Just to polish off the year with a little more successful fundraising news, International Stem Cell Corporation (OTCBB:ISCO) announced it has received the first $1 million tranche of an anticipated private equity financing of up to $5 million to be funded over the next several months. The total amount of the financing is intended to allow the Company to retire its existing secured debt and fund operations of the Company as it moves forward with planned pre-clinical trials in the first quarter of 2009.

Watch for a blog coming soon adding up my totals for how much was raised this year by companies in the space.

In a curious case of the company vs the newspaper, the Seattle Times reported on Dec. 24 that CellCyte Genetics had shut down and was unable to pay rent on its Bothell headquarters citing the company's delayed SEC filing. The company, whose shares trade over-the-counter and in the Frankfurt Stock Exchange, saw its value soar past $400 million last year but since plummeted in the midst of questionable activity currently under investigation and the subject of litigation. CellCyte's shares plummeted in January after The Seattle Times published stories describing the stock-promotion efforts and inconsistencies in the résumé of CellCyte Chief Executive Gary Reys. Clearly the Times and CellCyte are not on talking terms because on Dec. 29 Cell Cyte issued a press release saying the Times had it all wrong citing an Aug. 14 press release in which the Company reported progress in its bioreactor business segment and generally described its development plan to commercialize its bioreactor product line. CellCyte reiterated its intent to execute this development plan in 2009.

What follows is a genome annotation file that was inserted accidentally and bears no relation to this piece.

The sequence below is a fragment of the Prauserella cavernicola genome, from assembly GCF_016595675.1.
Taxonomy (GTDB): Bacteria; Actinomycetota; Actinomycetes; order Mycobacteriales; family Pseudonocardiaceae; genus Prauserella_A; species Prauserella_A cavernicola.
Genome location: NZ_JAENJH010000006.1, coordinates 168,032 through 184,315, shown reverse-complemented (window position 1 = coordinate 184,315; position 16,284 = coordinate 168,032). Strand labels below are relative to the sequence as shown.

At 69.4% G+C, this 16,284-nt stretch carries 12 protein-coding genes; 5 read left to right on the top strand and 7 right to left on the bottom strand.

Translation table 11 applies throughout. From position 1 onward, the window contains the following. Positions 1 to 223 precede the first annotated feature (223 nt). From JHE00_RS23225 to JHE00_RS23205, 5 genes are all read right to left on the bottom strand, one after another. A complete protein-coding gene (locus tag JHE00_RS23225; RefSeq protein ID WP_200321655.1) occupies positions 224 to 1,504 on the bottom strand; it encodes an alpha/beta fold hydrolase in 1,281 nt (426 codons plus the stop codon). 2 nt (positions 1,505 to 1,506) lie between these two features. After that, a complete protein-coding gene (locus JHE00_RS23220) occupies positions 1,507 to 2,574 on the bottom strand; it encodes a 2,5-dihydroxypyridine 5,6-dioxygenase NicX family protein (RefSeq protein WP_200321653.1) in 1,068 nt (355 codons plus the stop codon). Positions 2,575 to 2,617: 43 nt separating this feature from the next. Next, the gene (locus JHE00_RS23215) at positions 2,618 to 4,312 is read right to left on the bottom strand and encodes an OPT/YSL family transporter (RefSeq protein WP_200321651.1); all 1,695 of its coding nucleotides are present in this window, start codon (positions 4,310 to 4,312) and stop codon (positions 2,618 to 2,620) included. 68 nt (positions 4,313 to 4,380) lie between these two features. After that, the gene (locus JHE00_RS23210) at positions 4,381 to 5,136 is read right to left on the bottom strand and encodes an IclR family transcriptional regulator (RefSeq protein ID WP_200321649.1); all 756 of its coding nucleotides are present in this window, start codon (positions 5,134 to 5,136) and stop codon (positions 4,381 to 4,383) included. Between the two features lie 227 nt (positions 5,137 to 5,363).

The company's Form 10-Q, filed Dec. 22, states:
"As of September 30, 2008, the Company had a working capital deficit of $897,402, and an accumulated deficit of $9,890,982 incurred through September 30, 2008. The Company has no revenues. Management forecasts operations during the coming year will need approximately $2,500,000 in additional working capital, which is expected to come from issuance of convertible notes and private placements of stock."

The filing laid out detailed plans for the company over the next 12 months but also stated the following: "As of September 30, 2008, we had cash in the amount of $5,734 and a working capital deficit of $897,402. Our planned expenditures over the next 12 months are expected to amount to approximately $2,500,000 and will exceed our cash reserves and working capital. We presently do not have sufficient cash to fund our operations and have curtailed significantly all activities. We anticipate that we will require additional financing in order to pursue our plan of operations for the next 12 months. There can be no assurance that we will obtain any additional financing in the amounts required or on terms favorable to us. If we are unable to obtain additional financing, we may have to abandon our business activities and plan of operations."